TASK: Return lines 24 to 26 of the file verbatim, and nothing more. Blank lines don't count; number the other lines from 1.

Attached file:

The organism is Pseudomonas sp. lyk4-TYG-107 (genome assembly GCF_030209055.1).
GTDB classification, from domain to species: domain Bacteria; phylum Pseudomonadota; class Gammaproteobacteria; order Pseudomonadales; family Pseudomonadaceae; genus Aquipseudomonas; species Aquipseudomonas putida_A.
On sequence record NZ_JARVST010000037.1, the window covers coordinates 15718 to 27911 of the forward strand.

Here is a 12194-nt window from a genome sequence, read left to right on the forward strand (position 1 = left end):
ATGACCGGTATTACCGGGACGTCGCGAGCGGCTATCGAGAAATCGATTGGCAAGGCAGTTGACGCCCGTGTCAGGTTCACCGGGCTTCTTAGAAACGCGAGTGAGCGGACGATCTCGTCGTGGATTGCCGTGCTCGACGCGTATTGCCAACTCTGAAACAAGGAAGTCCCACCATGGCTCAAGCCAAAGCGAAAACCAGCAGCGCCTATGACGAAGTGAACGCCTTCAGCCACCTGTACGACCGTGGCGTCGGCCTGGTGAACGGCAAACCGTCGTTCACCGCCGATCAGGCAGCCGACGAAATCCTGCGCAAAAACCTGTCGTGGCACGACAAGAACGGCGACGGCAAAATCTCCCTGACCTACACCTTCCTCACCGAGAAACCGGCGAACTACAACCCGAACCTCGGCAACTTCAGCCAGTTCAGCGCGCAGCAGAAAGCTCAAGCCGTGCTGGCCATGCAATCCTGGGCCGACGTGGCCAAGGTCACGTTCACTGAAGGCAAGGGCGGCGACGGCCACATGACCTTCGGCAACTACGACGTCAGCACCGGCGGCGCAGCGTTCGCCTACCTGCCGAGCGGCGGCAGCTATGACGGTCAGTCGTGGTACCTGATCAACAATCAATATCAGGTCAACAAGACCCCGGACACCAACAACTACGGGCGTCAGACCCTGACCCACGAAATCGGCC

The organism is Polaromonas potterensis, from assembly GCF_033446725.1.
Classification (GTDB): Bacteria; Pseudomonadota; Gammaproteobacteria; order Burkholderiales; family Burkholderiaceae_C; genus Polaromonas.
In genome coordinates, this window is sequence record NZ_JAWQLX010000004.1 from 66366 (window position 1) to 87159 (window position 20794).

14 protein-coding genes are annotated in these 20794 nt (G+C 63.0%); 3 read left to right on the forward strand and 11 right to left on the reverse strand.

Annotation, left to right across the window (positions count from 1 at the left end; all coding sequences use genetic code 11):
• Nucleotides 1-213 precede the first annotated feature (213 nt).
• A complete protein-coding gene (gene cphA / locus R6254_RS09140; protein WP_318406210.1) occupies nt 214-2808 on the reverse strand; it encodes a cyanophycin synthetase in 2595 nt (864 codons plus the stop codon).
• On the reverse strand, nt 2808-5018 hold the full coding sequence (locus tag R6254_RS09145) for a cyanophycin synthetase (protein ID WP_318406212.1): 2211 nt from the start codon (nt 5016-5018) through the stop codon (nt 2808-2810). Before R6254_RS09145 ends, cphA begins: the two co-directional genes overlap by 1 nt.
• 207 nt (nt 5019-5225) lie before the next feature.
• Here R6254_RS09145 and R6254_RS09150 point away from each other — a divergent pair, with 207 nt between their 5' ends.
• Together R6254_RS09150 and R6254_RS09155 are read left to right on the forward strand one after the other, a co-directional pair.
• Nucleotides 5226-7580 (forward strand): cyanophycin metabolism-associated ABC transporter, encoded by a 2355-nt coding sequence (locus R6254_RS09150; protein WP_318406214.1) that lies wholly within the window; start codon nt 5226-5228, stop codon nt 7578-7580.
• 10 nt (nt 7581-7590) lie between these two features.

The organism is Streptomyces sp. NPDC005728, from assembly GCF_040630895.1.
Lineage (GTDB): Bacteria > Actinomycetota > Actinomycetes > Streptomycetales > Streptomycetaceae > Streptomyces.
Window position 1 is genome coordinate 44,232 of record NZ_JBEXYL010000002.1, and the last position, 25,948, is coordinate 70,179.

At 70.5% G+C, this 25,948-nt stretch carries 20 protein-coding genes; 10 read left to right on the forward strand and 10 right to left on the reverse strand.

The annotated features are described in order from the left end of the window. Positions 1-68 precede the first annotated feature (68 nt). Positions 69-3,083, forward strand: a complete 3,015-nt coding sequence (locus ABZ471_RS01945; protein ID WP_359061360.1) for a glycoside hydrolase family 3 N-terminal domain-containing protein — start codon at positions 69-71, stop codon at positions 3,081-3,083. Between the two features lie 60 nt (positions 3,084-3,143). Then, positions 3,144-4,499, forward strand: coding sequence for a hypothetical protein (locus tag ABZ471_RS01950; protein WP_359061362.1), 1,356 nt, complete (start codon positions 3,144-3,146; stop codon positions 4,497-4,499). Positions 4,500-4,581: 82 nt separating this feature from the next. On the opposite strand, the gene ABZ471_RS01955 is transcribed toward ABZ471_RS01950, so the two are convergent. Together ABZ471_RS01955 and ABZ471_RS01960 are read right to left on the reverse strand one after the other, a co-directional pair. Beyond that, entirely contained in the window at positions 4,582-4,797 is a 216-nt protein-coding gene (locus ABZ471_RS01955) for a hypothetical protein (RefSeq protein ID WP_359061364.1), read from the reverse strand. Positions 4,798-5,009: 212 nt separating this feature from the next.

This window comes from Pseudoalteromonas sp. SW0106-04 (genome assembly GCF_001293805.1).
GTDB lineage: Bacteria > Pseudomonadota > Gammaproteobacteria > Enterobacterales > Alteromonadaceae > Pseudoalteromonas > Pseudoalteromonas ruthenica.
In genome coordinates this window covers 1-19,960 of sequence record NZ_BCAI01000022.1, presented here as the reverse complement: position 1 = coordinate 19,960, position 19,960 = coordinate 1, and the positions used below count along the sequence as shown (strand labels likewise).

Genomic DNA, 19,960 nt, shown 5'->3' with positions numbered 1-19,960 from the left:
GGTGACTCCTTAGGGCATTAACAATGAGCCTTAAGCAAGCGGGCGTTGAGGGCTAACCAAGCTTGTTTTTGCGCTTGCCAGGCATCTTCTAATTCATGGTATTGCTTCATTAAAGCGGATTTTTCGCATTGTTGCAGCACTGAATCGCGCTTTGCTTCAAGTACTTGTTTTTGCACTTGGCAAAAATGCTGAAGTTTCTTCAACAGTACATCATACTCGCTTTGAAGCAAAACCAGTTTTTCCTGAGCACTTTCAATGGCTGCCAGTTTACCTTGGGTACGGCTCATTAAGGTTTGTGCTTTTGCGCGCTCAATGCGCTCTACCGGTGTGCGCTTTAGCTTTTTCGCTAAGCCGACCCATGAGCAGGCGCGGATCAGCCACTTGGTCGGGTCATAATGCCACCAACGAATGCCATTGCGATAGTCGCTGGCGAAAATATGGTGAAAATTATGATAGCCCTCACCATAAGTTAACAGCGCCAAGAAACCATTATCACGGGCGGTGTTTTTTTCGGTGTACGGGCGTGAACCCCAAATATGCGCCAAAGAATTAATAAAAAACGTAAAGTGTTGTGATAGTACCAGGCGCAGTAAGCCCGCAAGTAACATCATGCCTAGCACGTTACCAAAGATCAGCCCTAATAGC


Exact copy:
This window comes from Pseudoalteromonas sp. SW0106-04 (genome assembly GCF_001293805.1).
GTDB lineage: Bacteria > Pseudomonadota > Gammaproteobacteria > Enterobacterales > Alteromonadaceae > Pseudoalteromonas > Pseudoalteromonas ruthenica.
In genome coordinates this window covers 1-19,960 of sequence record NZ_BCAI01000022.1, presented here as the reverse complement: position 1 = coordinate 19,960, position 19,960 = coordinate 1, and the positions used below count along the sequence as shown (strand labels likewise).